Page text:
As the typical demands of a conflict evolve, air forces across the world are examining the possibility of carrying out attacks without endangering the lives of servicemen. Unmanned combat UAVs, having been developed from their reconnaissance predecessors, offer just that solution.
Although aircraft such as the MQ-9 Reaper have seen substantial action in conflicts within Iraq and Afghanistan, a whole raft of new UCAVs possessing new and emerging capabilities are beginning to come to the fore.
Perhaps the most notable of which are the European duo of BAE’s Taranis and Dassault’s nEUROn programme.
A recent memorandum of understanding signed between the governments of France and the UK have outlined a future collaboration on the development of a UCAV, combining the strengths of both the Taranis and nEUROn projects. Any subsequent vehicle promises to more than match the current family of UCAVs.
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The Taranis air vehicle is approximately the same size as the BAE Systems Hawk advanced jet trainer
BAE System’s Taranis UCAV, unveiled in July 2010, is the culmination of a £143m joint programme to design an unmanned air vehicle demonstrator.
Once fully developed, the Taranis will be capable of delivering weapons to a battlefield in another continent with a high level of autonomy, filling capability gaps in the RAF’s future fleet.
The first flight trials of the UCAV are expected to start in 2013 at the Woomera range in south Australia. Ground testing commenced in 2010, however emulated weapons release trials are still to be arranged.
nEUROn will have the capability to carry two laser-guided 250kg (550lb) bombs in two weapon bays
The nEUROn programme has been established to sustain and develop technologies from European manufacturers for next generation combat aircraft, with the result being a Dassault-manufactured UCAV.
Ground tests and a first engine run-up were completed in 2011, with the first flight of the aircraft scheduled to take place later in 2012. While flight tests will take place in France, further tests will commence in Sweden and Italy.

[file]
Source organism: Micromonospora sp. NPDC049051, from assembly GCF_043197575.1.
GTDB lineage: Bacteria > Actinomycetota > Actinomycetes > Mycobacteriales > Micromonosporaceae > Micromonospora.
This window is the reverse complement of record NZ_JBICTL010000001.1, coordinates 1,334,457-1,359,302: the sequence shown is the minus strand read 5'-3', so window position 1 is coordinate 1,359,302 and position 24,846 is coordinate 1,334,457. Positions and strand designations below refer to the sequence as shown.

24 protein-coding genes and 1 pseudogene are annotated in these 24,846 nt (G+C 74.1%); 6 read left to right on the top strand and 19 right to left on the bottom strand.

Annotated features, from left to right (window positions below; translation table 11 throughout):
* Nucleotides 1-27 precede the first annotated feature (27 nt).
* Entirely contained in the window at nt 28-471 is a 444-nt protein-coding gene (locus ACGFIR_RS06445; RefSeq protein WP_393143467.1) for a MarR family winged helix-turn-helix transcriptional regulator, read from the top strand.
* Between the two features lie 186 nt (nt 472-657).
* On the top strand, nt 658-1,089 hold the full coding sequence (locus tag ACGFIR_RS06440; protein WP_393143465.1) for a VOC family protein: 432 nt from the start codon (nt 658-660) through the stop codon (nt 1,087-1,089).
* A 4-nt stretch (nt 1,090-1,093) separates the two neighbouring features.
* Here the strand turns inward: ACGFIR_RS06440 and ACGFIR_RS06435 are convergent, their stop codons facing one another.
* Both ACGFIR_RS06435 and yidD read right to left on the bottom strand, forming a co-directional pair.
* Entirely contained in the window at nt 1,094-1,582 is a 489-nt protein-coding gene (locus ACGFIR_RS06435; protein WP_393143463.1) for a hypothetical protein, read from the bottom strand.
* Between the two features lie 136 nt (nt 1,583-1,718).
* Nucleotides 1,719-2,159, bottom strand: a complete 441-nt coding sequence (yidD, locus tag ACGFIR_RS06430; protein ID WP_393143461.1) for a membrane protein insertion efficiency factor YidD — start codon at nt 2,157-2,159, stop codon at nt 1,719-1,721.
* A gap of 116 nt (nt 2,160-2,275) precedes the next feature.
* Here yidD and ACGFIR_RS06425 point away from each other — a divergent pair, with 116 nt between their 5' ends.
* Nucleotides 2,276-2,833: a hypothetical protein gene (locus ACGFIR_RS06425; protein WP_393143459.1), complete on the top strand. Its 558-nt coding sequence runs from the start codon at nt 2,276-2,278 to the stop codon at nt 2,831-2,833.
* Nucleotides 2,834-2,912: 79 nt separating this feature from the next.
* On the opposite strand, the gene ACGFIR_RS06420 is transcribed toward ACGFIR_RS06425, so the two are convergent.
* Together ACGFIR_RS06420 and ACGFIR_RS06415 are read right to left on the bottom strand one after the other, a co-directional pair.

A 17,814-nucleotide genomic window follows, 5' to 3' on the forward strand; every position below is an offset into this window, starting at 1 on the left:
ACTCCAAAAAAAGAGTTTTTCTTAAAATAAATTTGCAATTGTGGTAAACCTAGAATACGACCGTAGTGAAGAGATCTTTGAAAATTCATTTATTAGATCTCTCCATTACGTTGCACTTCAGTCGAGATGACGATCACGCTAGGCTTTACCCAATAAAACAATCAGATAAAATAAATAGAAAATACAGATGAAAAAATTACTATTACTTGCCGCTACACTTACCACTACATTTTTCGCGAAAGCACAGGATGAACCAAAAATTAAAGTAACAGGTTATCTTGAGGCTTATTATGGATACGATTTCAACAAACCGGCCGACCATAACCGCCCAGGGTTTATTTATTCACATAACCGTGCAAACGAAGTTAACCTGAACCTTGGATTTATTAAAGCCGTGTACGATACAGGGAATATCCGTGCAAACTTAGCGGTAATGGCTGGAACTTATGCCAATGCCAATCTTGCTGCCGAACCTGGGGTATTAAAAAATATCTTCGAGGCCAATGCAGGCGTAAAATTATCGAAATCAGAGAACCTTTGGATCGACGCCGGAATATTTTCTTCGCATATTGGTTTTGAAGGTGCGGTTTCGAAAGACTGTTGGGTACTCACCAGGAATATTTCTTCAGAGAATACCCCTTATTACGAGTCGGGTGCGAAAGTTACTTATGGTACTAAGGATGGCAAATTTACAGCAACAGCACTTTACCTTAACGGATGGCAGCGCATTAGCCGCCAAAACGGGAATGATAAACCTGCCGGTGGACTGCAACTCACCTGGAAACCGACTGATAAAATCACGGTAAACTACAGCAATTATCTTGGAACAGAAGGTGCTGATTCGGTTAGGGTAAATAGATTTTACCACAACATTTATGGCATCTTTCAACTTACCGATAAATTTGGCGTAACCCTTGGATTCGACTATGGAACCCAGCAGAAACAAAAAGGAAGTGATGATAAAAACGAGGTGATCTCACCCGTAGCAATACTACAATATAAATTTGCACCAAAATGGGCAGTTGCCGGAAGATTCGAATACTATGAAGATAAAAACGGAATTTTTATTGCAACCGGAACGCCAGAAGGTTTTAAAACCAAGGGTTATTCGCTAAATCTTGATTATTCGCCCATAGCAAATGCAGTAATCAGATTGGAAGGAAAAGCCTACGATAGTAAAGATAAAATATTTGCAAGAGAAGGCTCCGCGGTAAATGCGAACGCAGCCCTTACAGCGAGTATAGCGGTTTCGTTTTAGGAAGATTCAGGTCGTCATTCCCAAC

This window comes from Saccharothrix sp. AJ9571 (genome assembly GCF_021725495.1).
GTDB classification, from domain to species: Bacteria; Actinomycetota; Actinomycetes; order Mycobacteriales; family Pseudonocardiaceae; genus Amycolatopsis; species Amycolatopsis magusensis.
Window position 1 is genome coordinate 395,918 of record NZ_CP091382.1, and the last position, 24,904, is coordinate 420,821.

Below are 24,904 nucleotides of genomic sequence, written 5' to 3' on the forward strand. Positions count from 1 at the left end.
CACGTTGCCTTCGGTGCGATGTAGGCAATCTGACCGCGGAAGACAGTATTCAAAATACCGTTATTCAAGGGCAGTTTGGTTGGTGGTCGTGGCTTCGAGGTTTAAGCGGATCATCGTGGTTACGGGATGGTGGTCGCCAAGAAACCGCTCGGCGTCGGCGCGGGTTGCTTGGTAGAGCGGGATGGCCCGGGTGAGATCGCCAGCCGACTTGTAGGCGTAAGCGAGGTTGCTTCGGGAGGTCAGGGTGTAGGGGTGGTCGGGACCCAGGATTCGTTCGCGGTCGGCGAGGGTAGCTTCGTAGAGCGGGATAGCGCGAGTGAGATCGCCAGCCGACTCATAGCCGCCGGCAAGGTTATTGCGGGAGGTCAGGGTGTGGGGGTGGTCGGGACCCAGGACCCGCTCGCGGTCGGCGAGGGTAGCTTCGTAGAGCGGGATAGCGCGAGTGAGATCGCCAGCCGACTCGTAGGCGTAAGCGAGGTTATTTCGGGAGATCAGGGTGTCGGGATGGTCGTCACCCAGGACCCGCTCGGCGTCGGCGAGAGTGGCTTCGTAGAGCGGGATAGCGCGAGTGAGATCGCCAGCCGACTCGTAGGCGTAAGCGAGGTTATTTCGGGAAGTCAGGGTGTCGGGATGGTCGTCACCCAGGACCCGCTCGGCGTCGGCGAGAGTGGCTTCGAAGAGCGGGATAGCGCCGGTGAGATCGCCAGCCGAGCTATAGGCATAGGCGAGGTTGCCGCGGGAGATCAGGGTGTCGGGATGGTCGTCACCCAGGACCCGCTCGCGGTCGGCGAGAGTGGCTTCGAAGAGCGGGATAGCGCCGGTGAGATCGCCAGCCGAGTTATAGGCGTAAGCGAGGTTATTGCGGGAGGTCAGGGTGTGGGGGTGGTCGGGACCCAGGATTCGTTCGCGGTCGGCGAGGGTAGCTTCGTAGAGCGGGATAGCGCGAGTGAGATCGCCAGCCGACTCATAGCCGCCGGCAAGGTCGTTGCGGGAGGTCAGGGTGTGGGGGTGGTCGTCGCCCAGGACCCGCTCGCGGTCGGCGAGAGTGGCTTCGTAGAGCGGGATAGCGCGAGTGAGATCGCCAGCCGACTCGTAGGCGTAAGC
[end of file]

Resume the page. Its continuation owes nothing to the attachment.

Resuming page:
The UCAV has been designed to launch precision-guided munitions from an internal weapons bay while also possessing a stealth airframe and reduced radar signature.
A typical Predator system configuration would include four aircraft, one ground control system and one Trojan Spirit II data distribution terminal
Arguably the most world-renowned UCAV is the MQ-1 variant of the RQ-1 Predator, a long-endurance, medium-altitude unmanned aircraft system that was originally designed for surveillance and reconnaissance missions.
The MQ-9 Reaper Hunter / Killer variant is equipped with four Hellfire II anti-armour missiles and two laser-guided bombs for precision airstrikes, with the aircraft first seeing action in Iraq in July 2008.
The drones are controlled by operators in a control station, built within a 30ft trailer.
Within the trailer are pilot and payload operator consoles, three Boeing data exploitation and mission planning consoles and two synthetic aperture radar workstations.
Sky-X can provide its operators with real-time intelligence information by performing surveillance over a large area
The Sky-X has been designed, developed and financed by Alenia Aeronautica of Italy to be the first European UAV to fly within the 1,000kg category. Development began in 2003 before being flown 18 months later, with automatic flight systems for the aircraft being developed by Alenia.
These included collision avoidance, autonomous navigation, automatic landing and attack, as well autonomous formation fly capabilities.
Having demonstrated these abilities using the Sky-X, Alenia was recruited into the nEUROn programme with a consistent development share, with some of the technologies finding their way into the Dassault-built aircraft.
The aircraft’s first flight was successfully completed in February 2003
Although initially developed under private funding from Northrop Grumman, the Pegasus UCAV received its X-47A designation in June 2001 and provided a proof of concept for the UCAV-N programme, jointly managed by the US Navy and Defense Advanced Research Projects Agency (DARPA).
The aircraft’s first flight was successfully completed in February 2003, following which Northrop Grumman received a contract from DARPA for three X-47 demonstrator UCAVs.
Development of the programme was subsequently handed over to the US Navy, with first carrier launches and recoveries of the X-47 planned for demonstration in 2013, and autonomous aerial refuelling test scheduled to take place in 2014.
Originally managed by DARPA, the project was handed over to the US Navy and US Air Force in October 2005
The X-45 Joint Unmanned Combat Air Vehicle, developed by Boeing’s Phantom Works, has been designed to conduct strike missions including Suppression of Enemy Air Defence, electronic warfare and associated operations.
Originally managed by DARPA, the project was handed over to the US Navy and US Air Force in October 2005. By that time, the X-45 had already completed a series of test flights and weapons test, including dropping a 250lb inert small smart bomb (SSB).
After the X-47 was revealed to be DARPA’s vehicle of choice, Boeing announced plans to use the X-45 prototype vehicle as a test bed for advanced air system technologies under an internally financed programme labelled Phantom Ray.